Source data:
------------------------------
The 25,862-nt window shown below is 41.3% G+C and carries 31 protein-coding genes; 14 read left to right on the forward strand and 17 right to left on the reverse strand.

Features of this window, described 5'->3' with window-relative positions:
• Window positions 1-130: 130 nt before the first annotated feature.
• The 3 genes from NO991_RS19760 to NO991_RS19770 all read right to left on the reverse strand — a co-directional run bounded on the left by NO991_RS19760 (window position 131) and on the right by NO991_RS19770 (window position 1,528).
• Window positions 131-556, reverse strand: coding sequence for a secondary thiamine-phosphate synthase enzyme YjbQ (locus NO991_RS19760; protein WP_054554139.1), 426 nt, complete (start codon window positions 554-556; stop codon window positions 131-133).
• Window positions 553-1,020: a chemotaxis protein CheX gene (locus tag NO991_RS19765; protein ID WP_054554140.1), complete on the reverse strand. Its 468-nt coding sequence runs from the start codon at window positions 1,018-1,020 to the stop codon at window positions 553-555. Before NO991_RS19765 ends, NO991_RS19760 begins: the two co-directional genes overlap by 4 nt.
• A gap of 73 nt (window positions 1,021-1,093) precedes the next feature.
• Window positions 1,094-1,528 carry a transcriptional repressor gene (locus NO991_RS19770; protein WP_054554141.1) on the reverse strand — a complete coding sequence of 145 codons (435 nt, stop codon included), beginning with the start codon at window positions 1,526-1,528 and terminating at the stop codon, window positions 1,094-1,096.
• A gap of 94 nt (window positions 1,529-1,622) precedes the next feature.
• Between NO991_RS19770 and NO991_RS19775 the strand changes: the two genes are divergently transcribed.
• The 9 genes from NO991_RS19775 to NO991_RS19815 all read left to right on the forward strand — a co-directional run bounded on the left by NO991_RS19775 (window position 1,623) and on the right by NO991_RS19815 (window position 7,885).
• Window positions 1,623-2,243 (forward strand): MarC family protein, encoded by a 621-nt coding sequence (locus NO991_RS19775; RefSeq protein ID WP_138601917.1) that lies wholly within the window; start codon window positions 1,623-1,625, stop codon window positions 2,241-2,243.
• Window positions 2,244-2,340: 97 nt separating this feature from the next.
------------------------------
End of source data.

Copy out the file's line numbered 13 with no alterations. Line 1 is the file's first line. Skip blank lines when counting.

• Window positions 2,244-2,340: 97 nt separating this feature from the next.